Monday, April 18, 2011

Non-disposable camera

I thought my lovely brown Canon Ixus - IS1100 was a goner back in December 2008.
I took it into the Canon repair centre in Calgary on a quiet Tuesday afternoon just before Christmas complaining that the lens didn't open and close like it used to, and that it didn't focus properly any more, despite the fact it was only 8 months old.
"Did you get any sand in the lens sir?"
"No, surely not, I haven't been anywhere near sand..."

On Saturday, after 3 years, and several thousand pictures and videos, amassing Airmiles, Aeroplan points, OnePass Priority points (you get the idea), it looked like the little camera had met its maker in a riverside lunch spot in Kingston Upon Thames.

This made me think about the things this camera had seen... sunrise over frozen over geysers in Bolivia.

Fearless seals on the beaches of islands on the Galapagos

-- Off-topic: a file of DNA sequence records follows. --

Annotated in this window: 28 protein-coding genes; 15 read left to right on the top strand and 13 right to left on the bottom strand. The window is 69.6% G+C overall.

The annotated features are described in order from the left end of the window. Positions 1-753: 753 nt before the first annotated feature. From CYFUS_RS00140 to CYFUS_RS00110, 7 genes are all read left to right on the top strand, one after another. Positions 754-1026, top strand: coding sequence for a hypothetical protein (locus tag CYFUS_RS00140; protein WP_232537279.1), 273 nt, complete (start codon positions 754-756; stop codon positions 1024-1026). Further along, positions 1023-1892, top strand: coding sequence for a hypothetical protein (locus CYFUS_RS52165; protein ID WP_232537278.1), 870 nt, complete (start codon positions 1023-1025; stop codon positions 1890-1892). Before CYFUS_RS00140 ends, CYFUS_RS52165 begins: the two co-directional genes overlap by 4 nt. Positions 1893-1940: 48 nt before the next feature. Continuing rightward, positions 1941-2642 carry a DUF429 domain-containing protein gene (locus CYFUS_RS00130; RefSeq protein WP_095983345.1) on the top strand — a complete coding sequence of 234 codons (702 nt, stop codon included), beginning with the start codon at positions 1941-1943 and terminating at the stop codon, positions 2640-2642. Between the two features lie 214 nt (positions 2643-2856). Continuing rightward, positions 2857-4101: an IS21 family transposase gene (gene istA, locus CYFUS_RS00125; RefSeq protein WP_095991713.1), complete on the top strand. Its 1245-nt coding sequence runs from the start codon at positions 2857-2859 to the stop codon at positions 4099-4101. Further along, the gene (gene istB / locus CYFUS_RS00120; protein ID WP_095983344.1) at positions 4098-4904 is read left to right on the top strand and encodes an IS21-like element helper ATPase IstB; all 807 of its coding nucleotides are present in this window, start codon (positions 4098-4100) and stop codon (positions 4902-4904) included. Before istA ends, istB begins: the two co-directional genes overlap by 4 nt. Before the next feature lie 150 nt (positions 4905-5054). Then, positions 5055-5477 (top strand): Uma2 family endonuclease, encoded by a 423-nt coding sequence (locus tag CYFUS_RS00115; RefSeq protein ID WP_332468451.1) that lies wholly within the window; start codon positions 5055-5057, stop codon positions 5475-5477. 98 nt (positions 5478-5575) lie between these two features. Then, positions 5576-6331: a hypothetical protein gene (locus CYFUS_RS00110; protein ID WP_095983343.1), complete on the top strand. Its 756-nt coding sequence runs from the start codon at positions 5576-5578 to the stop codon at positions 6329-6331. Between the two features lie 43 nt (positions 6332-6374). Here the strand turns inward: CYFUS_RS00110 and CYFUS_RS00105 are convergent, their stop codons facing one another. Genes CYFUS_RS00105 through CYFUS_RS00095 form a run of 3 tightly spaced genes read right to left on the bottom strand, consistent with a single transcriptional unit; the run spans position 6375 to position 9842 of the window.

The first wigglings of the feet of my son

as well as a plethora of nerdy time-lapse experiments

Quit repurposing material Lepki - get to the kicker.

I was sort of a little bit excited when I thought I lost my camera that I could justify picking up a new shinier one, that could maybe do more stuff. What stuff? I have no idea, but I never knew I needed time lapse functionality before this camera and I could never have made this (which is possibly my favourite non baby related video).

Once I reflected on the happy days and nights captured with this little dense block of engineering cleverness from Japan, I was reluctant to see it go - nostalgia, Don Draper's carousel...

The moral of the story? Well, none really. Take care with things, for no matter how replaceable everything appears to be, you can get a little bit attached to the idea that you and technology have shared a moment or two.

As it turns out, my camera is safely in an office store room, and so lives on to capture a few more portions of life, and live on good old